While these statistics are for the US, VCs are similarly male dominated environments in the UK both in terms of businesses funded and the gender makeup of the VCs themselves. Securing funding is critical for SMEs and the predominance of male dominated fundraising environments can make this a more difficult process for female led businesses.

Of course, such hurdles are frequently overcome everyday by the countless trailblazing women who lead successful businesses across the country. In 2018, however, we hope that this International Women’s Day will be one of the last where admiration for such success still needs to be paired with a call to action for the continued fight for equality.

Akoni helps businesses make the most of their cash. Register free at panel.akonihub.com and follow us on Twitter

Lessons from Carillion- the importance of rapidly paying suppliers

Last month’s collapse of the facilities management and construction services firm Carillion has drawn public attention to the ongoing difficulties many SMEs face due to late payments for completed work.

The scale of the Carillion crisis is unprecedented with an estimated £1bn still owed to more than 30,000 business at the time of Carillon’s collapse. Yet many SMEs will be unsurprised that the current system encouraged so many UK businesses to be placed at such risk, despite few options for recourse when disaster struck.

SMEs currently face difficult choices when working with larger corporate clients. On the one hand, large clients can often provide sustained and lucrative work that can open essential new doors for a growing smaller firm.  Yet the underlying power imbalance between the two firms can leave SMEs unfairly vulnerable to exploitation.

This is particularly true when it comes to getting paid on time. The collapse of Carillion exposed the plight of thousands of SMEs, many of which had been seeking payment for months and were denied the tools needed to successfully challenge Carillion on failing to make payments owed.

This disregard for paying their suppliers can seem baffling considering that prompt payment for completed work remains a fundamental expectation in our society. Yet Carillion failing to meet its commitments did not garner enough attention in the wider community because of a culture of acceptance among some firms for this very damaging practice.

Consistent cashflow is essential for the 5 million UK SMEs who are the lifeblood of the UK’s economy and these businesses should not have to sacrifice further time and money in chasing down payments already owed to them.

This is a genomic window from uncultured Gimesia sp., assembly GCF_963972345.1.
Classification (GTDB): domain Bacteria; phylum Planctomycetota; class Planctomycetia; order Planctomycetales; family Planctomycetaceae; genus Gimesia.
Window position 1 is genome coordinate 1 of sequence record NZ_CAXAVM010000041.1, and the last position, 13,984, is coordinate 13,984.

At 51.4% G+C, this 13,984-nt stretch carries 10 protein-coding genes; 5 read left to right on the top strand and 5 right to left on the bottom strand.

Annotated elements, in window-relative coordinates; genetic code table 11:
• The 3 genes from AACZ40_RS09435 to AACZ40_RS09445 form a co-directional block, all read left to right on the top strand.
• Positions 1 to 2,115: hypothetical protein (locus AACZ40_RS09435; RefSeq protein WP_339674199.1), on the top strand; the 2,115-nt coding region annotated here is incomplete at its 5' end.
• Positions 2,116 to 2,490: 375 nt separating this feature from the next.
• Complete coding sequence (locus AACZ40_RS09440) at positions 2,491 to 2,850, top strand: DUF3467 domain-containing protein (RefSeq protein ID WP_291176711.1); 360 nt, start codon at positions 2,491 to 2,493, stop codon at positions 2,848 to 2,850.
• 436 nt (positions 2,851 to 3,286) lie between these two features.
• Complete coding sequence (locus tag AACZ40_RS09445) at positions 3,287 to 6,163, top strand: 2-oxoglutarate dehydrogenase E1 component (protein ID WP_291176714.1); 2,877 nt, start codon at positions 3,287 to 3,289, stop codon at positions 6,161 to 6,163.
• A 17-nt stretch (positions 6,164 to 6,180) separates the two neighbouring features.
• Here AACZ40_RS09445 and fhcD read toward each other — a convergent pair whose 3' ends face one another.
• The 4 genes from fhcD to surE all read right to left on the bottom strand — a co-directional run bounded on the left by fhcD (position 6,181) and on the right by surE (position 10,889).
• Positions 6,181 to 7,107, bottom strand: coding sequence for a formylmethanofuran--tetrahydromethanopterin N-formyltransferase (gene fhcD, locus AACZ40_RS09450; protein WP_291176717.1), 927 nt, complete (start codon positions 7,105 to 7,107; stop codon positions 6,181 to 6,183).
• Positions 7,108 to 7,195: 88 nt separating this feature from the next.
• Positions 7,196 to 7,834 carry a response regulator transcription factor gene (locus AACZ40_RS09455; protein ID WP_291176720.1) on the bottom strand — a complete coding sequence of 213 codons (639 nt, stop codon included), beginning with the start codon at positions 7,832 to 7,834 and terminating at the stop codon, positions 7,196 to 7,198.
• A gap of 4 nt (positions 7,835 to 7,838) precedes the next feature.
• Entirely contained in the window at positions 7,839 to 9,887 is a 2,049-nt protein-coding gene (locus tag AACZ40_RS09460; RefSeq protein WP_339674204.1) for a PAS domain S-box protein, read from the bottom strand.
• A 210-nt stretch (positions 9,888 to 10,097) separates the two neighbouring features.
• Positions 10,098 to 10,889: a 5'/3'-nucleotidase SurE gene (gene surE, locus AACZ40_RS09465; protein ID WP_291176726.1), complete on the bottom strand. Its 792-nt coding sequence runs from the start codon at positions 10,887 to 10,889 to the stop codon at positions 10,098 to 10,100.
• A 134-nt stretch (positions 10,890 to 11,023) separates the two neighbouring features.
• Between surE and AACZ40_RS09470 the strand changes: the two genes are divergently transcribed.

The extent of this situation was recently underscored in a survey of more than 500 SMEs by Dun & Bradstreet, which revealed that late payments were jeopardising the future for 58 per cent of the businesses surveyed.

The research also showed that on average SMEs were owed £63,881 in late payments, with 11 per cent owed between £100,000 and £250,000. This withholding of payments brings about cash flow difficulties for 35 per cent, delayed payments to other suppliers for 29 per cent and reduced profit performance for 24 per cent.

In the wake of the Carillion crisis, The British Business Bank announced it would provide an additional £100m of lending to affected small businesses and other banks have also pledged to offer short-term support during this challenging period.

This support was desperately needed by the thousands of SMEs and their employees whose livelihoods have been placed at serious risk by Carillon’s actions. Yet is it enough?  While any assistance is welcome, UK SMEs deserve a solution that truly addresses the vulnerabilities in the system and protects SMEs from unnecessary risk as they drive the country’s economy.

A report this month by the government on its consultation with UK SMEs on ‘Late Payment and ‘Grossly Unfair’ terms and practices’ brought some promising news. The government’s report acknowledged the difficulties that many UK SMEs face in taking disputes regarding late payments, and other violations in contractual terms and practices, to court.  It recommended that this process become more efficient and accessible through increasing the power that representative bodies have to represent SMEs during such disputes.